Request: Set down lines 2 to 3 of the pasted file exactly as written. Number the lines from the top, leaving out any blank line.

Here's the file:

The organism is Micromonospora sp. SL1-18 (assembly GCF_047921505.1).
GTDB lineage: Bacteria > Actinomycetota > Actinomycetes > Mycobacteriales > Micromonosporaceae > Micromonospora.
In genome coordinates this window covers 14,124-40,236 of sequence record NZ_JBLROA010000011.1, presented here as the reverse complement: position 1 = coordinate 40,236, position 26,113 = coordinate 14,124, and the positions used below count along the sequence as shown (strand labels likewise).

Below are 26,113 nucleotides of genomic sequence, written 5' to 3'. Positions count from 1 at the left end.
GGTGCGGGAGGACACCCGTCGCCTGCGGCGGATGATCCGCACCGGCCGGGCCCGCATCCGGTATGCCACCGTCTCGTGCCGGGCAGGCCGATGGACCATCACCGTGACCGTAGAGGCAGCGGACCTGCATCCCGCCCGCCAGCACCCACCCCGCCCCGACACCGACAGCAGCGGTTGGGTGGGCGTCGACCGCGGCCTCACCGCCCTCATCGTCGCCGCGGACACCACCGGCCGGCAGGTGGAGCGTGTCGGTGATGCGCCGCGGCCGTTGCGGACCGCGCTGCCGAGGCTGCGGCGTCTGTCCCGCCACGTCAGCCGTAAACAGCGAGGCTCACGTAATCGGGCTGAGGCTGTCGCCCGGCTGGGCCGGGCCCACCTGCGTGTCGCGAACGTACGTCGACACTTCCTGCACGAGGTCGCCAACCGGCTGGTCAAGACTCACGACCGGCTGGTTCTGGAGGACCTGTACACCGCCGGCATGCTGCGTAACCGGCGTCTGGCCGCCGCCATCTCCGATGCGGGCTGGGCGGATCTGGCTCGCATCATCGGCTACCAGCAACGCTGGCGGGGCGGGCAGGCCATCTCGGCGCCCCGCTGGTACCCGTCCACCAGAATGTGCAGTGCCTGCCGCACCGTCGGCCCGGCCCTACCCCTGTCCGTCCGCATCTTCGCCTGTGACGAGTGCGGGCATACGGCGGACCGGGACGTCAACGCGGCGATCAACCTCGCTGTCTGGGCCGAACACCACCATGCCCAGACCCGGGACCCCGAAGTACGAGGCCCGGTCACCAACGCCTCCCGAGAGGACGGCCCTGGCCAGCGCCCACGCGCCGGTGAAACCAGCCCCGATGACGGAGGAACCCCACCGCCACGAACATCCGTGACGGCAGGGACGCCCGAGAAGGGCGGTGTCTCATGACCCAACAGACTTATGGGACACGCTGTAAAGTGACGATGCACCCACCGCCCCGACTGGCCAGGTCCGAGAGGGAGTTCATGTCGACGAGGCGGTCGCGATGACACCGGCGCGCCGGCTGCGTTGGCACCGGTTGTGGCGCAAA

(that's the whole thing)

GTDB lineage: Bacteria > Actinomycetota > Actinomycetes > Mycobacteriales > Micromonosporaceae > Micromonospora.
In genome coordinates this window covers 14,124-40,236 of sequence record NZ_JBLROA010000011.1, presented here as the reverse complement: position 1 = coordinate 40,236, position 26,113 = coordinate 14,124, and the positions used below count along the sequence as shown (strand labels likewise).